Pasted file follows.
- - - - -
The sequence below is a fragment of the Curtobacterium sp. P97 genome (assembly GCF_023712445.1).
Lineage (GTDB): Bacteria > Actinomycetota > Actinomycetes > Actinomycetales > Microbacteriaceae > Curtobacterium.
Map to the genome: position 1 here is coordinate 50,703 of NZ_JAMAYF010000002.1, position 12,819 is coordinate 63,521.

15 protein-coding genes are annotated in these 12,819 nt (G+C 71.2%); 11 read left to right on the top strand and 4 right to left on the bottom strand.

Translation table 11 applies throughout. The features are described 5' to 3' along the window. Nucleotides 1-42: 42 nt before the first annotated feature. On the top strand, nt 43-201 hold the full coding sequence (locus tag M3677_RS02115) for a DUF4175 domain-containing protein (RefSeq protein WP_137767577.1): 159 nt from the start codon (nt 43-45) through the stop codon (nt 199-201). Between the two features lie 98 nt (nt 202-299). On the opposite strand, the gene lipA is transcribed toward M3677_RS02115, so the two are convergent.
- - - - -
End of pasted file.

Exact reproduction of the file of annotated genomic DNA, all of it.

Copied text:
The sequence below is a fragment of the Curtobacterium sp. P97 genome (assembly GCF_023712445.1).
Lineage (GTDB): Bacteria > Actinomycetota > Actinomycetes > Actinomycetales > Microbacteriaceae > Curtobacterium.
Map to the genome: position 1 here is coordinate 50,703 of NZ_JAMAYF010000002.1, position 12,819 is coordinate 63,521.

15 protein-coding genes are annotated in these 12,819 nt (G+C 71.2%); 11 read left to right on the top strand and 4 right to left on the bottom strand.

Translation table 11 applies throughout. The features are described 5' to 3' along the window. Nucleotides 1-42: 42 nt before the first annotated feature. On the top strand, nt 43-201 hold the full coding sequence (locus tag M3677_RS02115) for a DUF4175 domain-containing protein (RefSeq protein WP_137767577.1): 159 nt from the start codon (nt 43-45) through the stop codon (nt 199-201). Between the two features lie 98 nt (nt 202-299). On the opposite strand, the gene lipA is transcribed toward M3677_RS02115, so the two are convergent.